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Political Philosophy Plato

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Title: Political Philosophy Plato


1
Political PhilosophyPlato
2
Common Good
  • Plato believed that people were at their best
    when they acted in the common good or all in
    society.
  • The goal of people should be virtuous.
  • The quest of people should be to grow and attain
    a supreme morality.

3
Common Good
  • Argued material possessions provide a distraction
    from people achieving a higher state.
  • When all the members of a society strive to
    become virtuous they will put the needs of others
    and society first.
  • This will create a better society for the person
    to live in and will result in a happier life.

4
  • When people put themselves first it causes
    conflict within society.
  • They compete and stop caring about the common
    good.
  • This leads to the downfall of society.

5
Who should Lead?
  • Plato believed that society should be split into
    three classes.
  • Philosopher Rulers, Guardians, and Producers
    (artisans)
  • The quality of human life can be improved if
    people learn to be rational and understand that
    their real interests lie in harmonious
    cooperation with one another, and not in war or
    partisan strife.

6
Who Should Lead
  • Philosopher rulers should be the leaders of
    society.
  • Normal people are corrupt and self serving and
    only better themselves to gain more power.
  • Philosophers get power from searching for the
    truth and bettering themselves morally and
    educationally.
  • Riches do not matter to them.

7
  • They would be identified in schools and removed
    from their families.
  • Would not have families or Land as these would
    cause them to care more about personal issues
    rather than the state.
  • Philosophers enjoy respect and leisure.

8
Guardian Class
  • This group is the protectors of the state.
  • They enjoy the physical aspects of life.
  • Get honour and worth from protecting the city and
    other military honours.
  • They have little interest in leisure or wealth,
    they want status and reputation.

9
  • Producers are artists, business people.
  • They enjoy wealth and producing goods.
  • They have families, and possessions but have no
    desire to rule or attain honour or knowledge
    unless it benefits their business.

10
  • The three groups work for the mutually benefit of
    each other in harmony.
  • Each class is working in the things they are best
    at.
  • All interests will be served.
  • Society is organized for the common good.

11
Aristotle
  • 364-362 BCE
  • Student of Platos Academy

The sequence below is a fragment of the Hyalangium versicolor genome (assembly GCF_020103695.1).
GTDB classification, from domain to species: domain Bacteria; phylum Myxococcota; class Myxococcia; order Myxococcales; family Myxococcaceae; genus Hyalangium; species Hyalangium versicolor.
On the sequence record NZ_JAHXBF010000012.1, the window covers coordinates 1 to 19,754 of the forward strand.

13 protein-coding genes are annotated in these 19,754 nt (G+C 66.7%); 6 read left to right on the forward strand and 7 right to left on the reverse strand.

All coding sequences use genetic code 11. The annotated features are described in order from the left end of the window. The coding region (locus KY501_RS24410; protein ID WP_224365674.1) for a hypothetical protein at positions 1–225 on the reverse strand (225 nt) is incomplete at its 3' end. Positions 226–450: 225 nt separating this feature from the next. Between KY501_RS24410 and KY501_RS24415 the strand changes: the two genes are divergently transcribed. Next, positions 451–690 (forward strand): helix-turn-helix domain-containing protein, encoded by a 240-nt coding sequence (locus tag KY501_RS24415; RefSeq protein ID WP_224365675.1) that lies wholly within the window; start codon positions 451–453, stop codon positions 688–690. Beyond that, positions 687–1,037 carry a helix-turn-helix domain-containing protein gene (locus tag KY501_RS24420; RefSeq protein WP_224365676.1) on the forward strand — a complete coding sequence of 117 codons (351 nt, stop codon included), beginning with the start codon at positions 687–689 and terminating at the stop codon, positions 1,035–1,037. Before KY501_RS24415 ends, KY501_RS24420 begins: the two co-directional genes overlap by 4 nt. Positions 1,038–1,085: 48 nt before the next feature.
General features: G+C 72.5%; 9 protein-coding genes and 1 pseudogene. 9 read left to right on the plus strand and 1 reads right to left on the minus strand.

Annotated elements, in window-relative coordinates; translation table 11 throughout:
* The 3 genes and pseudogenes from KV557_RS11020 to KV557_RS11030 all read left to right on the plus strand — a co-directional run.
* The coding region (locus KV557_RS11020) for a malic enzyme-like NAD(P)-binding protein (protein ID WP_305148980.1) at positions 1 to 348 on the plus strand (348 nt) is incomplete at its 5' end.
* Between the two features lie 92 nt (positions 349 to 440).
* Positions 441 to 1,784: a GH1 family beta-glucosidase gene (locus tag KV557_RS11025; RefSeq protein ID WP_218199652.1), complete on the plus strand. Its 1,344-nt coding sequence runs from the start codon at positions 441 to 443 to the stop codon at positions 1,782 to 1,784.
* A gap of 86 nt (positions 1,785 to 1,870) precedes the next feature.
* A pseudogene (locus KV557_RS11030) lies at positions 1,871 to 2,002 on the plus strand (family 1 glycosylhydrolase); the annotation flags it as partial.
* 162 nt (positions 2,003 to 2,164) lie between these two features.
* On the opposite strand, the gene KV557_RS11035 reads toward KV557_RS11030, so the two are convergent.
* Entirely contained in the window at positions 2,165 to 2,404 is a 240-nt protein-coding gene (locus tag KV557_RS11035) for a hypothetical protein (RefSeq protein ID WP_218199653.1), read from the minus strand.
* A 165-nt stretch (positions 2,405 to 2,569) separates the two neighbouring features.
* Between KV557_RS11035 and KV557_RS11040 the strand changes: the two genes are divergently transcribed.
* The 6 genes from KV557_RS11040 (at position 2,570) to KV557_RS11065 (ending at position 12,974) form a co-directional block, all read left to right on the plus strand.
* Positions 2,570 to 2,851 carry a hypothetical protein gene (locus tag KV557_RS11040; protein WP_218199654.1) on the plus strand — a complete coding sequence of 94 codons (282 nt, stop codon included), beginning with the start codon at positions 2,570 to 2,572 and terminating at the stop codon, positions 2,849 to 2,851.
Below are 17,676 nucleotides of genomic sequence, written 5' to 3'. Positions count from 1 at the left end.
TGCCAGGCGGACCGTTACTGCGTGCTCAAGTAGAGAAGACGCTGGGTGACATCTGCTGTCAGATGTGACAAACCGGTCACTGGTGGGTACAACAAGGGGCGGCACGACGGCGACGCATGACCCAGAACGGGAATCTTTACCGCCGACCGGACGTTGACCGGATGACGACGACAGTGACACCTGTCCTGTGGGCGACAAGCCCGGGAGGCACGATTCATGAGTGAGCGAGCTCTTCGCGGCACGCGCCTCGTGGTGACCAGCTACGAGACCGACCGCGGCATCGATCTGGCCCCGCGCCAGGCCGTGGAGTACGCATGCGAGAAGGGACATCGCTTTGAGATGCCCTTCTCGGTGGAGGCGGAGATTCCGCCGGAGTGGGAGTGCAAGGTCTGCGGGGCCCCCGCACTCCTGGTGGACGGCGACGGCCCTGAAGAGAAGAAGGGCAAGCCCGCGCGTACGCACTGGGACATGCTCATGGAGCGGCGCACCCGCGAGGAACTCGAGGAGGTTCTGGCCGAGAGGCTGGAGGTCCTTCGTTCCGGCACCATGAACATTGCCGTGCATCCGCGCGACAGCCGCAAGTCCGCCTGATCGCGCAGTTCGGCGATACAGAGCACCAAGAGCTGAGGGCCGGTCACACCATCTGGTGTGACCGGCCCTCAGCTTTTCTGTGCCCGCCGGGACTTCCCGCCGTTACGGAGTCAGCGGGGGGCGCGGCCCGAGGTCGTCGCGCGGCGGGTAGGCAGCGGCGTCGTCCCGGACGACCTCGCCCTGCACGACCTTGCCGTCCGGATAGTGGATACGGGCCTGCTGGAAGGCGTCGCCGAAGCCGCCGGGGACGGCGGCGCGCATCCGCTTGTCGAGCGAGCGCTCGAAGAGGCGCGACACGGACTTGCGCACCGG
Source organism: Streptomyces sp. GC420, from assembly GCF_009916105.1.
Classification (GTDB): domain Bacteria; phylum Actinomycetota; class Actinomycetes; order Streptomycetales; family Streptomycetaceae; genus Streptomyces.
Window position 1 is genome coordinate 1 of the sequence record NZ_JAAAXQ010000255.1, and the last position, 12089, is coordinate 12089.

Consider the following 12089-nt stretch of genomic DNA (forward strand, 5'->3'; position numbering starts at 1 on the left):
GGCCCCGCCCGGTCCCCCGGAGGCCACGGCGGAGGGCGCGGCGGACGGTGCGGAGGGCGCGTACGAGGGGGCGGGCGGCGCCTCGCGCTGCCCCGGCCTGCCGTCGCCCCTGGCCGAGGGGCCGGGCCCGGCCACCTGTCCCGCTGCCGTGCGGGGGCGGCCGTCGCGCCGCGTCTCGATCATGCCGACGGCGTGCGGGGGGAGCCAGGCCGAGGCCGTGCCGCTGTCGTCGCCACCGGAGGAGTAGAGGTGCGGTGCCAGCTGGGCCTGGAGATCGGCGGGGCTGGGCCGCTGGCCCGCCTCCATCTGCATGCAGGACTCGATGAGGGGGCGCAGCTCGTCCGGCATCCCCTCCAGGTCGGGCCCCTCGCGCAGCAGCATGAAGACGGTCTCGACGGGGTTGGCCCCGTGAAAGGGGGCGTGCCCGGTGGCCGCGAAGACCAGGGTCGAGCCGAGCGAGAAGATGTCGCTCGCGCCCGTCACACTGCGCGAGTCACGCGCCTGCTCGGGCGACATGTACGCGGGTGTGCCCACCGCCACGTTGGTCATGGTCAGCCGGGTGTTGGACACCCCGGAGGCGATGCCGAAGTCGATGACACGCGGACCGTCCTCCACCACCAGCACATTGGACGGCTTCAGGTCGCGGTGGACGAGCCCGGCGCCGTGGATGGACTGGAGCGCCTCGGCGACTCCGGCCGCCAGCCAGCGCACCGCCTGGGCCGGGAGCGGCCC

• Agreed with Platos theory that the most just
    rulers rule for the common good of all.
  • Sent his students all over the world to discover
    the types of governments used.

12
Aristotle
  • Defined three categories of governments
  • Rule by the one, Rule by the few, Rule by the
    many.
  • Correct regimes rule for the benefit of all,
    corrupt regimes rule for the benefit of
    themselves.

13
  • Deviations of the correct regimes.
  • Correct regimes are Monarchy (ruled by the one),
    Aristocracy (rule by the few), Polity (rule by
    the many).
  • Corrupt are Tyranny (rule by one), Oligarchy
    (rule by the few), Democracy (rule by the many).

14
Why Democracy was Corrupt
  • Aristotle also ranked the regime
  • Monarchy was the best, Aristocracy, Polity,
    Democracy, Oligarchy, Tyranny (the worst)
  • During this time women, slaves, and Manual
    labourers were not considered citizens.

15
Why Democracy was Corrupt
  • They existed for the common good of the citizens
    so they could have a privileged life.
  • In places with democracy there are two groups
  • The few rich and the many poor.
  • These two groups are always in conflict.

16
Why Democracy was Corrupt
  • Because of this conflict people who are not
    virtuous are free to take power.
  • There are more people in Platos producer class
    and therefore they will get more votes.
  • The producers will always outnumber the most
    virtuous groups.

17
Machiavelli
  • Author of The Prince
  • First to separate politics and ethics
  • Believed good politics is politics that succeeds.
  • Good or bad does not matter as long as you win.

18
Machiavelli
  • He argued that it didnt matter if a ruler was
    ethical or good as long as the people believed he
    was good.
  • Leaders should wear a mask and create an image to
    convince or fool the public.